Venezuela sees reimagined high Spanish art in new street exhibit

Reuters_ A series of contemporary statues modeled off the young Spanish princess featured in the 17th century masterpiece "Las Meninas" sprung up around the Venezuelan capital on Wednesday, in a push to bring fine art closer to the public.

Installed on sidewalks and plazas in Caracas, the series of 19 faceless fiberglass statues from artist Antonio Azzato all depict a stylized version of the Infanta Margaret Theresa from the celebrated painting by Baroque master Diego Velazquez.

In the original painting, the young princess is being attended by two ladies-in-waiting, or meninas in Spanish.

In an interview, Azzato stressed that his colorful sculptures aim to provide younger would-be fans with a counterpoint to today's hyper-digital culture.

"We've got to make a really strong effort with kids and young people because many are losing more and more interest in art due to technology," he said.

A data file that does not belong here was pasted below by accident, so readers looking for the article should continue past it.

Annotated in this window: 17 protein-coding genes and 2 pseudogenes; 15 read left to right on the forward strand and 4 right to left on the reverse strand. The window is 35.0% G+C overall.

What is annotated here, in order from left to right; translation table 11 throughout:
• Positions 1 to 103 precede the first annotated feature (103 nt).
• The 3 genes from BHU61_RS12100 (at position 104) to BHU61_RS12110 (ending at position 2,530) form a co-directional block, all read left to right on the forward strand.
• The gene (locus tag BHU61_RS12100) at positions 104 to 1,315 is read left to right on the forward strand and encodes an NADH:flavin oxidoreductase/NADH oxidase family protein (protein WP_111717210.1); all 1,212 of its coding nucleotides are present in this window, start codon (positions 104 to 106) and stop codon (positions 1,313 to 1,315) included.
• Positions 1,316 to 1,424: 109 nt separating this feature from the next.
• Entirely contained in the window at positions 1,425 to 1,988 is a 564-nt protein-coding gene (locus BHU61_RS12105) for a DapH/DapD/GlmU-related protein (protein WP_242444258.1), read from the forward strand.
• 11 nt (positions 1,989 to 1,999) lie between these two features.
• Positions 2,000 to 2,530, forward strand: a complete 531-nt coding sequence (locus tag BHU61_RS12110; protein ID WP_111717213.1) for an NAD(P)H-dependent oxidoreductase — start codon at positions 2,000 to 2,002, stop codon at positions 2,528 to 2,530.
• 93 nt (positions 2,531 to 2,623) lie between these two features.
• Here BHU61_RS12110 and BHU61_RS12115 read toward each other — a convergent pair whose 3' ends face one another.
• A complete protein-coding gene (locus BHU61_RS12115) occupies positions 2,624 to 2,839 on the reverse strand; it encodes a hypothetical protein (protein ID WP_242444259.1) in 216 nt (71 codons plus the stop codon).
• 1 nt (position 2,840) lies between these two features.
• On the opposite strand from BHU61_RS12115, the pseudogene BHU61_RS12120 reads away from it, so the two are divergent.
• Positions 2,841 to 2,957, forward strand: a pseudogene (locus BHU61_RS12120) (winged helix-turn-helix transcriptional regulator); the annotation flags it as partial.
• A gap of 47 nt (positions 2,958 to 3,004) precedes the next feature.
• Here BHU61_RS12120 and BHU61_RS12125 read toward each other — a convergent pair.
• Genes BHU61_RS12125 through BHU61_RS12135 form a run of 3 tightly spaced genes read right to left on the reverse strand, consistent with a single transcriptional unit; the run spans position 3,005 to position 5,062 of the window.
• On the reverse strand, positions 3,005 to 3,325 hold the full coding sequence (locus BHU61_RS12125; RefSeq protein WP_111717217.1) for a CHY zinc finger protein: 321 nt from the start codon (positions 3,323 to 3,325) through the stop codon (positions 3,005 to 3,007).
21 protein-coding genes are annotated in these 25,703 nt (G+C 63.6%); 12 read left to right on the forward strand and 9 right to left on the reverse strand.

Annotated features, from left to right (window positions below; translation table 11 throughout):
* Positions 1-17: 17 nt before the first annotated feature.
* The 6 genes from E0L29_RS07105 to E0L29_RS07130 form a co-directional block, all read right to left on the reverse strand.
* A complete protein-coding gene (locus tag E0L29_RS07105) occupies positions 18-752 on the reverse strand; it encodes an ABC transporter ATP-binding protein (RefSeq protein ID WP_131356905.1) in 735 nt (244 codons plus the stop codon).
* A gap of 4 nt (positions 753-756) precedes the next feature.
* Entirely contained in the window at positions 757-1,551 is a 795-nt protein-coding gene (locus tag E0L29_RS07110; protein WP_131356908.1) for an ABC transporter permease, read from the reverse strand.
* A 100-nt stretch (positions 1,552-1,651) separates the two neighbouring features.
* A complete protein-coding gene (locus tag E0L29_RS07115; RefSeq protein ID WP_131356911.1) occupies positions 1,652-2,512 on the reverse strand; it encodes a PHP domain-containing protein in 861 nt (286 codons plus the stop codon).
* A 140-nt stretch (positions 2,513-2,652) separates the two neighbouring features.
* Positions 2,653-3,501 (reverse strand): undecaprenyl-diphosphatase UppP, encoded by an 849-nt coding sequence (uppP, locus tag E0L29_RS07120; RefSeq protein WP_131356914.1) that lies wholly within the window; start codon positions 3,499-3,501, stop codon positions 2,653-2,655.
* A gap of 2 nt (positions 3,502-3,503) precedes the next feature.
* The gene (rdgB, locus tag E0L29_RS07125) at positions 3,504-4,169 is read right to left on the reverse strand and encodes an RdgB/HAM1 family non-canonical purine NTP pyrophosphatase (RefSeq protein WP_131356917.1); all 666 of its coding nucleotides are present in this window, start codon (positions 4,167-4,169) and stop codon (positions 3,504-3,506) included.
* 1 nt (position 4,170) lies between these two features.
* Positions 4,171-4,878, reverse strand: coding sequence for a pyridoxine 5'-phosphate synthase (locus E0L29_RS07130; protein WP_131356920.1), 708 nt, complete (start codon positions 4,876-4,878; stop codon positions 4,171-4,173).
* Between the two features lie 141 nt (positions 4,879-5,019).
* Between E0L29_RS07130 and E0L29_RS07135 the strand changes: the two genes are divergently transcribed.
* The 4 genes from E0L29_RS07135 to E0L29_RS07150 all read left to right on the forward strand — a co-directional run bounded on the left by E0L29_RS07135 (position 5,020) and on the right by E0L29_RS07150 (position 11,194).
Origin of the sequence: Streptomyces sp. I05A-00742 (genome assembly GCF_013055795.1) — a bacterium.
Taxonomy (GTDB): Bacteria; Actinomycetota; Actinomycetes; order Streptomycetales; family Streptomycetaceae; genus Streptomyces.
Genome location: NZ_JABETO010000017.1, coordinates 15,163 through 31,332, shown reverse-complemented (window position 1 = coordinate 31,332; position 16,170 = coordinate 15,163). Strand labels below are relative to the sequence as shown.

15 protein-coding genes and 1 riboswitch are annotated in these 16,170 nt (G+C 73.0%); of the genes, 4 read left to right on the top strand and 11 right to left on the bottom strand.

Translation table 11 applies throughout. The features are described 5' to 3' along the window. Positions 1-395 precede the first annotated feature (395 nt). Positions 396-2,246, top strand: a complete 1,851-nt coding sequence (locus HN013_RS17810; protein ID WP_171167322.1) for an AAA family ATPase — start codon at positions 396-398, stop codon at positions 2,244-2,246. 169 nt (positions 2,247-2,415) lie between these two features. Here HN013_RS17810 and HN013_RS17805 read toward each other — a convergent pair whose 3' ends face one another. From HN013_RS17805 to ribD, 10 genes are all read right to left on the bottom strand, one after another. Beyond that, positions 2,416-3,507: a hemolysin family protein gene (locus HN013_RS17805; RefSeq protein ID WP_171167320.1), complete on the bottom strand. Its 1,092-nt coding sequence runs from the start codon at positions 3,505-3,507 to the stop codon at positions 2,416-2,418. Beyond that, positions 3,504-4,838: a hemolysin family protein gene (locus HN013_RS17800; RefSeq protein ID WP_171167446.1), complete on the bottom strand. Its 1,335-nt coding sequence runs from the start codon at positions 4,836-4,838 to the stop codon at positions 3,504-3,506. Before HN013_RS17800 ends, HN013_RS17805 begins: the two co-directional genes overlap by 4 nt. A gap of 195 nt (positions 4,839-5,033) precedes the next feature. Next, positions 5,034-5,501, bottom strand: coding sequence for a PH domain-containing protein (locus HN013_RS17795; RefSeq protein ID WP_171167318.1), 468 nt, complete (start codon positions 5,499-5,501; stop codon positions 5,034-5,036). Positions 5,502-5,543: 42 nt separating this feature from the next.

Unlike the original by Velazquez, the chief court painter to Spain's King Philip IV, Azzato's larger-than-life princesses scattered around Caracas depict her in modern clothes, even in a New York Yankees jersey, as well as others with distinctively Venezuelan touches, like orchids and tropical birds.

"Lots of people don't know Velazquez and don't know Las Meninas," said Azzato.

"This will generate curiosity, inquisitiveness, and they're going to look closer at the stature."

Since 2000, Azzato, 50, has lived and worked in Madrid, home to the Museo Nacional del Prado, where the original painting is displayed.

Installations of the artist's six series of Menina sculptures, totaling around 300 to date, have in the past featured creative collaborations with famous figures, like tennis great Rafael Nadal and fashion designer Agatha Ruiza de la Prada.

The latest iteration in Venezuela, set to be on display through February, feature design input from national celebrities including salsa singer Oscar D'Leon and baseball star Gleyber Torres.